Loyalty not a two-way street with Jefferson

Jordan Jefferson was sacked four times and completed just 11-of-17 passes against Alabama. Derick E. Hingle/US Presswire

The stench from LSU's putrid offensive showing in the Allstate BCS National Championship Game just won’t go away.

The latest to weigh in is the guy who had the biggest hand, at least on the field, in the Tigers going belly-up offensively in the Big Easy. It seems that former LSU quarterback Jordan Jefferson wasn’t enamored with the play-calling in that game, and he voiced his displeasure Thursday to WCNN radio in Atlanta.

Here’s what Jefferson had to say:

“I think we should’ve spread them out a little bit more, put the ball in different passing areas, use our talent on the receiving side. We had that in as far as play-calling. We just didn’t get to it. We have great guys in those areas and sometimes we just wonder why we don’t use those guys, but we’re not the one calling the plays. We still have to go out and execute what the coaches and coordinators are calling. We can’t complain as players, but sometimes we do question that."

Jefferson went on to say, "Alabama was a little bit more prepared than us. There was a lot of things that we should’ve did different to catch a rhythm on offense."

Now, this is the same Jefferson that finished 11-of-17 for 53 yards and an interception against Alabama and was sacked four times. He also fumbled three times, losing one.

It's hard to argue his point that LSU's plan on offense stunk. It's just as hard to argue that LSU's entire offense didn't stink that night in the Superdome, including Jefferson.

What's not hard to argue is that Jefferson is throwing a lot of people under the bus who steadfastly stood behind him during his darkest days at LSU.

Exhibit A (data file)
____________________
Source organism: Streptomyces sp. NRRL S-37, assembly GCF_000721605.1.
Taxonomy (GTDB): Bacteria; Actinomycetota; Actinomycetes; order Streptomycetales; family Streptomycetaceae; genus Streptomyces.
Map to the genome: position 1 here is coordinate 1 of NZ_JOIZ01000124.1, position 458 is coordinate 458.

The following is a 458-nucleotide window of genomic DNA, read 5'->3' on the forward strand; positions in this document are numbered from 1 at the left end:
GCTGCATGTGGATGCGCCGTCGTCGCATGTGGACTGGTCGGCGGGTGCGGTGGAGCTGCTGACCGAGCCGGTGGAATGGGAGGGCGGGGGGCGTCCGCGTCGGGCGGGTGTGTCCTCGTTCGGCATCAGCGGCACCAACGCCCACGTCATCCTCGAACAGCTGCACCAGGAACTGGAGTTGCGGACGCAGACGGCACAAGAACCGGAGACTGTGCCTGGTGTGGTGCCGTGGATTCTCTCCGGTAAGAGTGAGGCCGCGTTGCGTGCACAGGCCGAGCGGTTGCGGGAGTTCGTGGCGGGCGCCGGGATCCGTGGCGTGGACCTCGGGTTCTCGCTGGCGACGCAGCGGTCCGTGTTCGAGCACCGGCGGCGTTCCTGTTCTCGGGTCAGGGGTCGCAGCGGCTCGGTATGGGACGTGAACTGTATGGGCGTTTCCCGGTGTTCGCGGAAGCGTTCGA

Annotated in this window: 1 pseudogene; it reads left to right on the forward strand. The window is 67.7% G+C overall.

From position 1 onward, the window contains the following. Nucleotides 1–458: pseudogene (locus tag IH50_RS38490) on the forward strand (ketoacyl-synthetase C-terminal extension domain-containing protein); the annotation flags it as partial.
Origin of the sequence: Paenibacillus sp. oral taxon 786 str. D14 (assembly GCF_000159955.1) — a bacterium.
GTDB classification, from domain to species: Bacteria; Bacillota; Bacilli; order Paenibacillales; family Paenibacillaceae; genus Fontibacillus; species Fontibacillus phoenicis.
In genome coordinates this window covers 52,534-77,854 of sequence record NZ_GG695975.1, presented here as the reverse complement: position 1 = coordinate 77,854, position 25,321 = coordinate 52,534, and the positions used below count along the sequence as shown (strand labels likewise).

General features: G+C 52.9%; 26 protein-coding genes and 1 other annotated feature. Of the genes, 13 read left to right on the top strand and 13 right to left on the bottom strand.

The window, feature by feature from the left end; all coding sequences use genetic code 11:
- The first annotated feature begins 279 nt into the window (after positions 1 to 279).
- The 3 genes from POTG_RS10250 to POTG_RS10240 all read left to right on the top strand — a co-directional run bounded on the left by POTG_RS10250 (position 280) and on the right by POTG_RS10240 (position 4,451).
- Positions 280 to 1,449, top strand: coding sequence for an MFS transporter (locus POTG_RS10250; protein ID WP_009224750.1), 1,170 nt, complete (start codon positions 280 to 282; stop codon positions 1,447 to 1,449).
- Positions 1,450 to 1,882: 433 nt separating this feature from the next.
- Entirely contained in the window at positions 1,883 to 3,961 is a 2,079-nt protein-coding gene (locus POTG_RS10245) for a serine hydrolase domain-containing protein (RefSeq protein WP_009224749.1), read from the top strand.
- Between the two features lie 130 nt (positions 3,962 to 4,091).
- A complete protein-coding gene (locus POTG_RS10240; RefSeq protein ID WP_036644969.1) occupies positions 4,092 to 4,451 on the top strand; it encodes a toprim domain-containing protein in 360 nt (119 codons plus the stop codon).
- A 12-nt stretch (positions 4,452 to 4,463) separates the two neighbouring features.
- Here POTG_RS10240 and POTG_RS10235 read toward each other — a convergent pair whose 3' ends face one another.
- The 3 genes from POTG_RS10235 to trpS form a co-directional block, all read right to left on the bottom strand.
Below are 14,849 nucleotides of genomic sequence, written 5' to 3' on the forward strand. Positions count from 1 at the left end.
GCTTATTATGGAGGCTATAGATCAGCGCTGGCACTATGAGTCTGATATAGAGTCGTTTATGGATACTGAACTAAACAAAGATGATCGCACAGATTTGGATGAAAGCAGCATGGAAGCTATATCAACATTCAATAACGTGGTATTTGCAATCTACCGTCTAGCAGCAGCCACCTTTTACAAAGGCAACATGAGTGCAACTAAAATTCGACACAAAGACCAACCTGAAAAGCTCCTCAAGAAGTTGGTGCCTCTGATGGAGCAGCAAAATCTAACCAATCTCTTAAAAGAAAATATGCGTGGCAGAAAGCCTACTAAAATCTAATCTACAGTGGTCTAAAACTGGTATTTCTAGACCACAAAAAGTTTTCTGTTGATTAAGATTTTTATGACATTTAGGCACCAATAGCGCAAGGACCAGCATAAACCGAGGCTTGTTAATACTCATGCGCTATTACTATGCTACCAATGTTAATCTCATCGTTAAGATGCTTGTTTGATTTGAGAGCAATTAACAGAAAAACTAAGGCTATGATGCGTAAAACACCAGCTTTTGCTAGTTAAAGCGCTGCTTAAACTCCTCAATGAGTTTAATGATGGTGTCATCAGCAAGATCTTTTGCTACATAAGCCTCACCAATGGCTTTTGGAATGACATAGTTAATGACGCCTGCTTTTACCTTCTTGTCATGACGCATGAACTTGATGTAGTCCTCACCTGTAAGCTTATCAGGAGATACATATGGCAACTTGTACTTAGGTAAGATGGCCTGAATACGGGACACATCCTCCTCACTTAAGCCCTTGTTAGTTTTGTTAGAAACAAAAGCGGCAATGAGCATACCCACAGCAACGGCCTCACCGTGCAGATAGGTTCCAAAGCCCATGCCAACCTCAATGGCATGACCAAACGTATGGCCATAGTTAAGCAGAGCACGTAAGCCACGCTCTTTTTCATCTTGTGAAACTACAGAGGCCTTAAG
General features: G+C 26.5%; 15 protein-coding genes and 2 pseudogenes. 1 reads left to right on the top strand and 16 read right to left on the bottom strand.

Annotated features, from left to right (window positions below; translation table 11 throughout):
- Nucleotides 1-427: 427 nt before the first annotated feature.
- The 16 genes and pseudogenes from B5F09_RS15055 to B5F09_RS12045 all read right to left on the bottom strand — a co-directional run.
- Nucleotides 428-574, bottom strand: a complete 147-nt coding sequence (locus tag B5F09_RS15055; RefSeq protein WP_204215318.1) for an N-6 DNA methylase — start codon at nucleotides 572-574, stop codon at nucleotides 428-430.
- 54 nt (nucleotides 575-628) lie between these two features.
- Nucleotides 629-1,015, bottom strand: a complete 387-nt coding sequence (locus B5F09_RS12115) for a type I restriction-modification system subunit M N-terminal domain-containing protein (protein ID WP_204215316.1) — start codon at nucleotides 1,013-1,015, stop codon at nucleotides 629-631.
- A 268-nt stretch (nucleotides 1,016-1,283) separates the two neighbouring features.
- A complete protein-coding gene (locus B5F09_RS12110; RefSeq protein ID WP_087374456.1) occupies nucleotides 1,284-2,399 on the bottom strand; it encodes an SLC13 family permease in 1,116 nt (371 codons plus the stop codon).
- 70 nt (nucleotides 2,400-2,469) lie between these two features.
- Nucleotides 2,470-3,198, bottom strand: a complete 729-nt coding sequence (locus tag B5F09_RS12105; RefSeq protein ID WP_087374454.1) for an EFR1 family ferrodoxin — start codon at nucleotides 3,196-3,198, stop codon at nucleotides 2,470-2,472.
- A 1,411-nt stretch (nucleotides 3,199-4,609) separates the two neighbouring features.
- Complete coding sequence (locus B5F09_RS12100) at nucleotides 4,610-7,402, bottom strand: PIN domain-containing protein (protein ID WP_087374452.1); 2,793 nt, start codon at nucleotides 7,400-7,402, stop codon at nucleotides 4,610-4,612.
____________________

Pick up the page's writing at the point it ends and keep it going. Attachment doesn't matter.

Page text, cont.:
In fact, they not only stood behind him, but they stuck their necks out for him when he was accused of kicking somebody in the face and charged with a felony, which was later reduced to a misdemeanor.

LSU coach Les Miles was Jefferson's staunchest supporter, so much so that you could say Miles went down with the ship in that national championship game because he was determined to let Jefferson steer it no matter what ... come hell, high water or a swarming Alabama defense.

And, now, what does Miles get in return?

Jefferson publicly calling out the entire offensive coaching staff, including Miles.

Again, nobody's defending the play-calling from that game or anything remotely related to the Tigers' offensive performance.

But a true leader critiques himself first. A true leader, one with the right kind of chest (as Miles would say), doesn't point fingers after the fact, and a true leader finds a way to get it done when it counts.

Let's not pretend as if the BCS National Championship Game was some type of aberration for Jefferson. In the game prior, the SEC championship game, he finished 5-of-13 for 30 yards with a touchdown, and the Tigers went the entire first half without making a first down.

Sure, Jefferson had his moments. He played well against Arkansas in the regular-season finale, and his ability to run the option in the first game against Alabama made a big difference.

But nobody's going to confuse him anytime soon for Cam Newton, Tim Tebow or even Matt Flynn.

If Jefferson's looking to place blame, he needs to start with himself.